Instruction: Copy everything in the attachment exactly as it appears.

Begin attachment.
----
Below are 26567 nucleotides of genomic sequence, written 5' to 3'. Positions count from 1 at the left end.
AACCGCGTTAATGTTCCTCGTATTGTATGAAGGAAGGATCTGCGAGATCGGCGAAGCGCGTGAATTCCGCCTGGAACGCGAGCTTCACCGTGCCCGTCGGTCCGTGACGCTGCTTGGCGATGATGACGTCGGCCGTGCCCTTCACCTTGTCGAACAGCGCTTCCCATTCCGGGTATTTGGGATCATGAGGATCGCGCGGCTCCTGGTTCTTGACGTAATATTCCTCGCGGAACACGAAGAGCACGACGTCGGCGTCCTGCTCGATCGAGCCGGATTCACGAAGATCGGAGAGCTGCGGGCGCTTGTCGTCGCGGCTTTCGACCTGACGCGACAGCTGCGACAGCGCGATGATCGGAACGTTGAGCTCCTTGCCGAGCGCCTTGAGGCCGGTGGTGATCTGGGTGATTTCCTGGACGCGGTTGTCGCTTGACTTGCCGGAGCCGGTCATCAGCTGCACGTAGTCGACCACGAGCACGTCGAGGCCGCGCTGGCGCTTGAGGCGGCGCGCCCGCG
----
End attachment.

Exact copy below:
Below are 26567 nucleotides of genomic sequence, written 5' to 3'. Positions count from 1 at the left end.
AACCGCGTTAATGTTCCTCGTATTGTATGAAGGAAGGATCTGCGAGATCGGCGAAGCGCGTGAATTCCGCCTGGAACGCGAGCTTCACCGTGCCCGTCGGTCCGTGACGCTGCTTGGCGATGATGACGTCGGCCGTGCCCTTCACCTTGTCGAACAGCGCTTCCCATTCCGGGTATTTGGGATCATGAGGATCGCGCGGCTCCTGGTTCTTGACGTAATATTCCTCGCGGAACACGAAGAGCACGACGTCGGCGTCCTGCTCGATCGAGCCGGATTCACGAAGATCGGAGAGCTGCGGGCGCTTGTCGTCGCGGCTTTCGACCTGACGCGACAGCTGCGACAGCGCGATGATCGGAACGTTGAGCTCCTTGCCGAGCGCCTTGAGGCCGGTGGTGATCTGGGTGATTTCCTGGACGCGGTTGTCGCTTGACTTGCCGGAGCCGGTCATCAGCTGCACGTAGTCGACCACGAGCACGTCGAGGCCGCGCTGGCGCTTGAGGCGGCGCGCCCGCG